We should note that spin descends into such grotesque silliness not necessarily by providing false information, but by seizing on the wrong information. What those maps really proved was that Bush voters were spread out among a wider expanse of real estate than Gore voters.  Which is about as relevant as saying that Gore voters tended to live in taller buildings. (Hey, why not a 3-D electoral map that stresses depth rather than breadth of voter distribution?) That vast red territory is occupied largely by cattle, rattlesnakes and scorpions — none of which cast ballots in that election (at least to the best of our knowledge).

But, as in the example of the Obama polls, another way to spin is just to offer a strained interpretation of the facts. For an all-time classic textbook example we turn, as we so often do, to the great Rush Limbaugh. And the topic was not politics but, as you might expect, he did his damnedest to politicize it. It was the 1994 Northridge earthquake, which damaged a portion of freeway around Los Angeles. Here’s how FAIR compares Limbaugh’s comments to events in the real world:

LIMBAUGH: On California contractor C.C. Myers completing repairs 74 days early on the earthquake-damaged Santa Monica Freeway: “There was one key element that made this happen. One key thing: The governor of California declared the [freeway] a disaster area and by so doing eliminated the need for competitive bids…. Government got the hell out of the way.” (TV show, 4/13/94) “They gave this guy [Myers] the job without having to go through the rigmarole…of giving 25 percent of the job to a minority-owned business and 25 percent to a woman.” (TV show, 4/15/94)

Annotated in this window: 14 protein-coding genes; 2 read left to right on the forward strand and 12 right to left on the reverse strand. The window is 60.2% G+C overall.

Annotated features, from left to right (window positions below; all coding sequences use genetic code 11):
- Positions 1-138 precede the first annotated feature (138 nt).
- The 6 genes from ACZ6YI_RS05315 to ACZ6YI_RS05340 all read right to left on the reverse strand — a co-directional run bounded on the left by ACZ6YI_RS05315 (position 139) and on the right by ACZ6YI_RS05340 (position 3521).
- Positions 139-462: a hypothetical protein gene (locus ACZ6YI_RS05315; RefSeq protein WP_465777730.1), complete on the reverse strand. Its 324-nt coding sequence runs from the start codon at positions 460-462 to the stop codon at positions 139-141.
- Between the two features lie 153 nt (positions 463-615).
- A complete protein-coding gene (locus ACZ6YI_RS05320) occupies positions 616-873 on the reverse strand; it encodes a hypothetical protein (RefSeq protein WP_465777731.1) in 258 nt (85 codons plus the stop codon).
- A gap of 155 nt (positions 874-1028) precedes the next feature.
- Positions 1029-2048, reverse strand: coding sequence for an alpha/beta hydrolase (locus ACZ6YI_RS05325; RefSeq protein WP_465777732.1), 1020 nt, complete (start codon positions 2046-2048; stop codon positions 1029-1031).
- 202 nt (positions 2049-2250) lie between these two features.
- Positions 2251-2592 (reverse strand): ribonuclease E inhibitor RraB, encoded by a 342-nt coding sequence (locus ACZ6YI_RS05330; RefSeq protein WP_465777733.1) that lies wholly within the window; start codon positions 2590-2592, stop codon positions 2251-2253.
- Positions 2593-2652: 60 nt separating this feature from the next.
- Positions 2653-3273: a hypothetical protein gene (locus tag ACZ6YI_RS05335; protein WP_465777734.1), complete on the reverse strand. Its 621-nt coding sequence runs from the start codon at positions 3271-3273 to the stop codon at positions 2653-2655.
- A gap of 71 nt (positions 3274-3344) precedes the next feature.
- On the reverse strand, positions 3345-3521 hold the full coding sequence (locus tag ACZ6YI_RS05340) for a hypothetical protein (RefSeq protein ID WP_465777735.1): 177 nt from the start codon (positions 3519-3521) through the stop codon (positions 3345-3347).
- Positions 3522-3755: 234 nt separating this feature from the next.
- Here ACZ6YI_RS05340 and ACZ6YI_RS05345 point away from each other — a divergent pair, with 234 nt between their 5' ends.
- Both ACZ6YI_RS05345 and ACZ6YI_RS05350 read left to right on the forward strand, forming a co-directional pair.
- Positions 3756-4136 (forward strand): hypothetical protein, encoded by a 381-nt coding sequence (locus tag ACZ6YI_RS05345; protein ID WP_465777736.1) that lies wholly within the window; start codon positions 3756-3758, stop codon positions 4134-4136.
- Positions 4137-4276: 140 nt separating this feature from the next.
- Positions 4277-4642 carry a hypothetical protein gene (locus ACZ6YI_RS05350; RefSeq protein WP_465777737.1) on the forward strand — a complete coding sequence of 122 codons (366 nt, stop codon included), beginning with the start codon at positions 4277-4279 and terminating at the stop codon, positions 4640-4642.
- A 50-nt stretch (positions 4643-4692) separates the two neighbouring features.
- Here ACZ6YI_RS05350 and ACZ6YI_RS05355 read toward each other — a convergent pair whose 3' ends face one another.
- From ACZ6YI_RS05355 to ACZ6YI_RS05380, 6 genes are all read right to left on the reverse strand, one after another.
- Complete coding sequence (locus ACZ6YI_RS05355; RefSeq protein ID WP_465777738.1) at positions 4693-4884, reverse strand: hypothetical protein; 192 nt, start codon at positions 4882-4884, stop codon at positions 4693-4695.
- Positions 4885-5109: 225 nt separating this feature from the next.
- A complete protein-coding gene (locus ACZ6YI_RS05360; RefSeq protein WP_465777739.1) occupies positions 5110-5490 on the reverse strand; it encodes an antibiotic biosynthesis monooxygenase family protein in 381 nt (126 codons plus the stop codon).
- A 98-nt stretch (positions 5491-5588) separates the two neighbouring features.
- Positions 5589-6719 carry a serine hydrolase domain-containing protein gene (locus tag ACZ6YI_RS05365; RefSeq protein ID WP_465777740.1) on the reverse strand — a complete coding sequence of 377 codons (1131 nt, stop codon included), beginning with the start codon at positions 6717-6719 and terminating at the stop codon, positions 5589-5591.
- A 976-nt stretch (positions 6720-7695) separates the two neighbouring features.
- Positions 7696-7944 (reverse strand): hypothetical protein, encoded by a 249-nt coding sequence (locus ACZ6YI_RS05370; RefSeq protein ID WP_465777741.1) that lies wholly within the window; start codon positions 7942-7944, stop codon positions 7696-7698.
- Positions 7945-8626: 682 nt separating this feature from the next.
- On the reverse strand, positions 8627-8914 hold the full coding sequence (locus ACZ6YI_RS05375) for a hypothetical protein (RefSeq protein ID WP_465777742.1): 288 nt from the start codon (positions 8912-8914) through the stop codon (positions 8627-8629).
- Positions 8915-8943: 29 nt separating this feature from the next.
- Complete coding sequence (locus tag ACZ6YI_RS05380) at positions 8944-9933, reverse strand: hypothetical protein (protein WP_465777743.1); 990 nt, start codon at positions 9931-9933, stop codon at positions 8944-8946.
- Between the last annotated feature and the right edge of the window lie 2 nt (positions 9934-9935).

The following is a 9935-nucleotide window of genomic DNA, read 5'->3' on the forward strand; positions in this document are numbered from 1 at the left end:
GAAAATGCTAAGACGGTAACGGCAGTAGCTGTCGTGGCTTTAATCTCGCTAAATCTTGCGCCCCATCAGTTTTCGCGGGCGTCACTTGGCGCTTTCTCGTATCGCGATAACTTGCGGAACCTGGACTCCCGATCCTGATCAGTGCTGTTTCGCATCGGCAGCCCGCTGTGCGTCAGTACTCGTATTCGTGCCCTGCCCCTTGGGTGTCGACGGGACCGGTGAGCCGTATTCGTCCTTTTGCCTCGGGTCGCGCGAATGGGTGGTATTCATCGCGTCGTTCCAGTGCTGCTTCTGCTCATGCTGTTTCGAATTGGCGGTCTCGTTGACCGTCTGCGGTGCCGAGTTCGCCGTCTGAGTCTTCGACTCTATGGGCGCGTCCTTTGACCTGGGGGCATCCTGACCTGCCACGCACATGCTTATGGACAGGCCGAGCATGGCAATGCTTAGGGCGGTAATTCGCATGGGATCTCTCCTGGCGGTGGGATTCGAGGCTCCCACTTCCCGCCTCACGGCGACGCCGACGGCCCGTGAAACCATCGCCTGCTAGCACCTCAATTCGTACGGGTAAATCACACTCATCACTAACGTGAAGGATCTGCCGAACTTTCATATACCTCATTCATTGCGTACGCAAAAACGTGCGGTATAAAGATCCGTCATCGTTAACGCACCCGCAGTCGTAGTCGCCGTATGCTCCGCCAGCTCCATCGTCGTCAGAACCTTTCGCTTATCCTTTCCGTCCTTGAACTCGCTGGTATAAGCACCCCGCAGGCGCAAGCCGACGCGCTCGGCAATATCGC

REALITY: There was competitive bidding: Myers beat four other contractors for the job. Affirmative action rules applied: At least 40 percent of the subcontracts went to minority or women-owned firms. Far from getting out of the way, dozens of state employees were on the job 24 hours a day. Furthermore, the federal government picked up the tab for the whole job (L.A. Times, 5/1/94).

Unable to wrap his brain around the notion that the big bad guvmint actually might be able to operate effectively on occasion, Limbaugh just blotted it out of the picture altogether. His recipe for turning reality on its ear was (1) Select some actual facts– i.e., that repairs were completed by a private contractor well ahead of estimated schedule; (2) Stir in some made-up facts — i.e., that the government cut corners on affirmative action and other regulatory measures; (3) Extrapolate an interpretation that is contrary to truth — i.e., that the efficiency of the project was due to the government “getting the hell out of the way”; (4) dish it up to the masses (serves several million).

That, folks, is spin at its spinfulest.

Abortion: the Big Lie and the Inconvenient Truth (Part 1)

Question of the day (and perhaps the century): why would anyone representing a just and righteous cause feel the need to promote that cause with lies and deception? That, perhaps, is the question we ought to be posing to “pro-life” activists. Granted, there are plenty of “pro-lifers” who are honest and well-meaning enough. But they allow themselves to be manipulated by  fanatics who are blatantly dishonest – if not batshit loony. While posing as representatives of infallible truth and moral rectitude – often on wisdom obtained directly from God Herself – they perpetrate falsehood after falsehood, including one Big Lie that is the backbone of all the others.